The average gas price in the U.S. surged to over $4 per gallon this week, as the invasion of Ukraine led to a new all-time high for the cost of gas. These prices are expected to remain elevated, possibly all summer — or at least until the supply of oil catches up with demand.
Western countries have been avoiding Russian oil purchases due to the conflict in Eastern Europe, which, along with growing post-pandemic demand, has choked the global supply of crude oil.
Regular-grade gas prices reached $4.173 on Tuesday — a 55.4 cent increase from a week ago, according to the American Automobile Association. This increase is in addition to the 40% year-over-year increase in gas prices as of the end of January. The cost of gas jumped by more than $1 per gallon in 2021, on average.
However, it's worth noting that while gas prices are steadily climbing, these figures do not account for inflation. In terms of actual cost to the consumer, current prices are similar to what they were in the 2010s, when retail gas prices last reached $4 per gallon. Over the years, fuel-efficiency for passenger vehicles has also increased by a few miles per gallon, so that might also mitigate some of the cost, too.
The U.S. imports 8% of its oil from Russia, according to Reuters. Compared to the European Union (EU), which imports 27% of its crude oil from Russia, according to 2019 E.U. data, the U.S. is much less dependent on Russian oil.
However, even with less direct exposure to Russian oil exports, Americans are still feeling the pinch.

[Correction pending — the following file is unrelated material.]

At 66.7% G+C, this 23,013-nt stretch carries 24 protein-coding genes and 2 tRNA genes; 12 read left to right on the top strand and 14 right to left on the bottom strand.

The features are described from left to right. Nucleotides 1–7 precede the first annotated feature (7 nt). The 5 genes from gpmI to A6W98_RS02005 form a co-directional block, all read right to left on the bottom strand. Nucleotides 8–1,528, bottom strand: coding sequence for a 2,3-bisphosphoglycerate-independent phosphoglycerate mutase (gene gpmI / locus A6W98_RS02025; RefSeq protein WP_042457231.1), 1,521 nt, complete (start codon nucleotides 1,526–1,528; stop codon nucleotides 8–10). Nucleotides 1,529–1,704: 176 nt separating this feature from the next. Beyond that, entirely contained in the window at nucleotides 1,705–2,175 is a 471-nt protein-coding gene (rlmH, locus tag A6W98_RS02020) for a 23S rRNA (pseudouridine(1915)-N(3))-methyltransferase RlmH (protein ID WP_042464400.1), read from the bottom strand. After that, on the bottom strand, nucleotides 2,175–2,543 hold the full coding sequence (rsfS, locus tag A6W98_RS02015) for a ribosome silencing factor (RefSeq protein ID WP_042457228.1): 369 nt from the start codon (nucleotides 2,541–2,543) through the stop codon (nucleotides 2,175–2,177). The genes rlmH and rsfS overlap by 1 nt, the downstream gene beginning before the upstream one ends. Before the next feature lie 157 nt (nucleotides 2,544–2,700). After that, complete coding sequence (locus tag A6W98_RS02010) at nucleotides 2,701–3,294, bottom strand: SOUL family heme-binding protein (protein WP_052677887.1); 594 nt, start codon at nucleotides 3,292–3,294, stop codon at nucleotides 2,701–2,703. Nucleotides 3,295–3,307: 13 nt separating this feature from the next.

"The problem is that oil has been and remains a global market," says Patrick De Haan, head of petroleum analysis for Gas Buddy. "When oil is getting choked off — a kink in the hose, so to speak — that impacts everyone that consumes oil, as well as the price."
And gas prices tend to be more volatile than other commodities, as they're particularly sensitive to fluctuations in supply and demand.
The price gains in 2021 are no exception to this price sensitivity: Oil production briefly shut down early in the pandemic, and has yet to catch up with growing demand. Supply chain issues have been another factor, as well as seasonality. Gas prices tend to go up during the summer, when people typically travel more.
In over 10 states, average retail gas prices are currently over $4.346, including California, which is averaging $5.444 at the pump. Because of that, many consumers are likely wondering whether these elevated prices will last.
"For now, 98 or 99% of Americans don't have to worry about $6 or $7 [per gallon], or some of those apocalyptic numbers," says De Haan, who argues that such an increase would require unforeseen events to further limit the global supply of oil, like oil rigs in the Gulf of Mexico being damaged by hurricanes, for example.
He expects the rate of price increases to level off, while remaining elevated for the rest of 2022, barring a big event or change in the crude oil market.
"We're now predicting a yearly national average of $3.99. I think that's pretty likely to stick," says De Haan. He says that prices at the pump reflect the current prices of about $115 for a barrel of oil. But if oil prices jump up by $20 per barrel — something not seen since 2008 — then the pace of retail gas price increases will accelerate again.